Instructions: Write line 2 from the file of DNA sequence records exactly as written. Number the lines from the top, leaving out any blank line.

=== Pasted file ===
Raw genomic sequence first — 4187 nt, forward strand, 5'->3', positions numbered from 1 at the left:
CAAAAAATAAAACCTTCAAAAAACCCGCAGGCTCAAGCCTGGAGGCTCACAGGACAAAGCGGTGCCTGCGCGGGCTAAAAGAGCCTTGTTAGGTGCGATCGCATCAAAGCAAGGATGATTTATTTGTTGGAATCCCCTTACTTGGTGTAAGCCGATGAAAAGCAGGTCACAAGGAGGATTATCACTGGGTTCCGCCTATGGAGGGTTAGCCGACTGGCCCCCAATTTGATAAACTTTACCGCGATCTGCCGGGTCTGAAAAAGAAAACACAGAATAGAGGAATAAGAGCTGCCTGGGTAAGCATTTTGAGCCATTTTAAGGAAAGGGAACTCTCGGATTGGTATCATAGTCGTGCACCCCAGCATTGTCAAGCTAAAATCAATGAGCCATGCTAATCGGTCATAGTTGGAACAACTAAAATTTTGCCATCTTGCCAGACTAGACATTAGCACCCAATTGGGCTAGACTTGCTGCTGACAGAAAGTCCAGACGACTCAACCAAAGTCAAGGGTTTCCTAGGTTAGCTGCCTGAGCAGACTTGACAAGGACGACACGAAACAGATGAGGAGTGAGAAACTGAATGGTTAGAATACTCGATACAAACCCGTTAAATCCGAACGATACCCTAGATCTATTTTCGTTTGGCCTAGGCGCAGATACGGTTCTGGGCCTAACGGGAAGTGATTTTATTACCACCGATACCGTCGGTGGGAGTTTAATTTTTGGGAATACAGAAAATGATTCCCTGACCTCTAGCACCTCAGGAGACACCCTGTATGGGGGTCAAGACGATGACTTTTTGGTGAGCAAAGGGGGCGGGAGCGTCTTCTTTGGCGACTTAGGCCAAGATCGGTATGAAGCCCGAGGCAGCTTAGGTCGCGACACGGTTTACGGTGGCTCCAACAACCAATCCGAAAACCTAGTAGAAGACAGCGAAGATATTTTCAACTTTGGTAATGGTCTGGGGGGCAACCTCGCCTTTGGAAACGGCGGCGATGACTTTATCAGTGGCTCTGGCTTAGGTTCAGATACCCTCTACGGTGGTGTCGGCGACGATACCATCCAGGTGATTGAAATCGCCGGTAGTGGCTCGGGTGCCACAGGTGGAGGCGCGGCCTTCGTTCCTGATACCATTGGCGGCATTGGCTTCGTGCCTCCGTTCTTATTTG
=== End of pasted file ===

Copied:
CAAAAAATAAAACCTTCAAAAAACCCGCAGGCTCAAGCCTGGAGGCTCACAGGACAAAGCGGTGCCTGCGCGGGCTAAAAGAGCCTTGTTAGGTGCGATCGCATCAAAGCAAGGATGATTTATTTGTTGGAATCCCCTTACTTGGTGTAAGCCGATGAAAAGCAGGTCACAAGGAGGATTATCACTGGGTTCCGCCTATGGAGGGTTAGCCGACTGGCCCCCAATTTGATAAACTTTACCGCGATCTGCCGGGTCTGAAAAAGAAAACACAGAATAGAGGAATAAGAGCTGCCTGGGTAAGCATTTTGAGCCATTTTAAGGAAAGGGAACTCTCGGATTGGTATCATAGTCGTGCACCCCAGCATTGTCAAGCTAAAATCAATGAGCCATGCTAATCGGTCATAGTTGGAACAACTAAAATTTTGCCATCTTGCCAGACTAGACATTAGCACCCAATTGGGCTAGACTTGCTGCTGACAGAAAGTCCAGACGACTCAACCAAAGTCAAGGGTTTCCTAGGTTAGCTGCCTGAGCAGACTTGACAAGGACGACACGAAACAGATGAGGAGTGAGAAACTGAATGGTTAGAATACTCGATACAAACCCGTTAAATCCGAACGATACCCTAGATCTATTTTCGTTTGGCCTAGGCGCAGATACGGTTCTGGGCCTAACGGGAAGTGATTTTATTACCACCGATACCGTCGGTGGGAGTTTAATTTTTGGGAATACAGAAAATGATTCCCTGACCTCTAGCACCTCAGGAGACACCCTGTATGGGGGTCAAGACGATGACTTTTTGGTGAGCAAAGGGGGCGGGAGCGTCTTCTTTGGCGACTTAGGCCAAGATCGGTATGAAGCCCGAGGCAGCTTAGGTCGCGACACGGTTTACGGTGGCTCCAACAACCAATCCGAAAACCTAGTAGAAGACAGCGAAGATATTTTCAACTTTGGTAATGGTCTGGGGGGCAACCTCGCCTTTGGAAACGGCGGCGATGACTTTATCAGTGGCTCTGGCTTAGGTTCAGATACCCTCTACGGTGGTGTCGGCGACGATACCATCCAGGTGATTGAAATCGCCGGTAGTGGCTCGGGTGCCACAGGTGGAGGCGCGGCCTTCGTTCCTGATACCATTGGCGGCATTGGCTTCGTGCCTCCGTTCTTATTTG